The northern bald ibis – a bird that’s been critically endangered for more than 20 years and still tinkers on the very edge of extinction, but we’re helping to boost numbers!

The unusual looking birds are instantly recognisable by their bare face and head, long pointed beak and dark feathers.

The northern bald ibis was once found in large numbers across North Africa, southern and central Europe and the Middle East. The birds have since undergone a long-term decline and more than 98% of the wild population has been lost, putting the birds on the very brink of extinction. 

Their critically endangered status is a result of hunting, habitat loss, pesticide poisoning and an increase in construction works around their preferred nesting sites. Experts estimate that only 115 breeding pairs remain in the wild – in small populations in Morocco and Turkey.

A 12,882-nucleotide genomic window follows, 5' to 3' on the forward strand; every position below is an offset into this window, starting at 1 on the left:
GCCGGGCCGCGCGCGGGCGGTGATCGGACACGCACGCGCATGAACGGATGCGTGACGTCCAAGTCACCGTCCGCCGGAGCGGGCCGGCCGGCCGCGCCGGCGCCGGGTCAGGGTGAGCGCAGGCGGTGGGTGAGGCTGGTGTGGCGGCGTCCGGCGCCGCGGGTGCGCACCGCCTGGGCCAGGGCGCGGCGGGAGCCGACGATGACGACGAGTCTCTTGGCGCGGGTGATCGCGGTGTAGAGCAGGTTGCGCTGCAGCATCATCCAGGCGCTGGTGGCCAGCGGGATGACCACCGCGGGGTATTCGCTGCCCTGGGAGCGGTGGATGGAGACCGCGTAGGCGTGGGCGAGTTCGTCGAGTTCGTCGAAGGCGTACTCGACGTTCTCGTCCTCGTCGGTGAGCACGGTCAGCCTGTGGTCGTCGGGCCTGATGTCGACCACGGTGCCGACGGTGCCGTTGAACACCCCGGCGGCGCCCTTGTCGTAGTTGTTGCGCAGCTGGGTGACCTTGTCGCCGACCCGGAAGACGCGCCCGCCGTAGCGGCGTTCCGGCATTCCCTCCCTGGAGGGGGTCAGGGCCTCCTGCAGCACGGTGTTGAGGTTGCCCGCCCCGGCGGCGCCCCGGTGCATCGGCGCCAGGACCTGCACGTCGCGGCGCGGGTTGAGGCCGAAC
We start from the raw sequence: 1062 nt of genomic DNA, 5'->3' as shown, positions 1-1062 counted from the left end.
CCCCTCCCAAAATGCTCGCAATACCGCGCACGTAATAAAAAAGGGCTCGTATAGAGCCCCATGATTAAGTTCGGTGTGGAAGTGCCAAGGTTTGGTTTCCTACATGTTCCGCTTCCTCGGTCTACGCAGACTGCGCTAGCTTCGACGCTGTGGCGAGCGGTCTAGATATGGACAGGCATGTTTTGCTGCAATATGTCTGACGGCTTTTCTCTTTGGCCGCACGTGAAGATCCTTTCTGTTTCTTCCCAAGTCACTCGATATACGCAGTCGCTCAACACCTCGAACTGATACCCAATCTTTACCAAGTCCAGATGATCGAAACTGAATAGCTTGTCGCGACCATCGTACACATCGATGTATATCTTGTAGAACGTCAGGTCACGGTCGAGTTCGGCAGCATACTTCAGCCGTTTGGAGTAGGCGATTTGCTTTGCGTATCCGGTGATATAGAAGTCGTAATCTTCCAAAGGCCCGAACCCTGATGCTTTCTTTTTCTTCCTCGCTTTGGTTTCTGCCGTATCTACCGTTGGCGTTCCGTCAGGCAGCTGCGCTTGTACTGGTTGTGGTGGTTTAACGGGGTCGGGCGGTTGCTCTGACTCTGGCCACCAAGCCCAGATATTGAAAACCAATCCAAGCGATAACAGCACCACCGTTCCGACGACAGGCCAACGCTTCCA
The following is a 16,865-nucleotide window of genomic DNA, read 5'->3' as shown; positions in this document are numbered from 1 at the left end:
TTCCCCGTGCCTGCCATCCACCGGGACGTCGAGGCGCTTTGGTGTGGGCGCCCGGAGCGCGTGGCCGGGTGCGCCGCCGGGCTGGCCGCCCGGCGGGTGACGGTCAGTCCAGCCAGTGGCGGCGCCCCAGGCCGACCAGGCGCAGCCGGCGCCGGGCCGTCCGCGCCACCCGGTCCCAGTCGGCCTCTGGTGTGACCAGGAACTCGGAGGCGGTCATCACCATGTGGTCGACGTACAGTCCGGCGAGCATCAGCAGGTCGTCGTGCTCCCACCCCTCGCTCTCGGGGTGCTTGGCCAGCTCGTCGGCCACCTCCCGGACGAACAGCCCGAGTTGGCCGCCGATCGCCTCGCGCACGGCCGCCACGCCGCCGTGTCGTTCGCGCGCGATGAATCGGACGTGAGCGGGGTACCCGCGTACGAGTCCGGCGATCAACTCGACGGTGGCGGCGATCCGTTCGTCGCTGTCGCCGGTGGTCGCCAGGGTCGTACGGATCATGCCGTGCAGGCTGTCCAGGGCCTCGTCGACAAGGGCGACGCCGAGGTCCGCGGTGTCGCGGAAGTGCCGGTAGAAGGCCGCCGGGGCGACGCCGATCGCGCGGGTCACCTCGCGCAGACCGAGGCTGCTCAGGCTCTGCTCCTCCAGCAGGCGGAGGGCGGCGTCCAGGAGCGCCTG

We joined a collaborative reintroduction programme in 2007 with other conservation organisations around the world in a bid to save them from extinction in the wild. We’ve made great efforts to breed the species so that they can eventually go on to be released back into a safe, secure and monitored site in southern Spain with the hope that they will go on to successfully breed and give the species a strong foothold in Europe.

Our colony of northern bald ibis can be found in our Europe on the Edge habitat.


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Interesting facts

Conservation status: They are listed as critically endangered by the International Union for the Conservation of Nature (IUCN)

Where they live: Morocco and Turkey

Habitat: Wetlands, Savannah

Diet: Small mammals, small amphibians, insects and leaves

Threats: Predators, habitat loss and hunting and pesticides. Numbers are very slowly increasing due to management actions and breeding successes

Scientific name: Geronticus eremita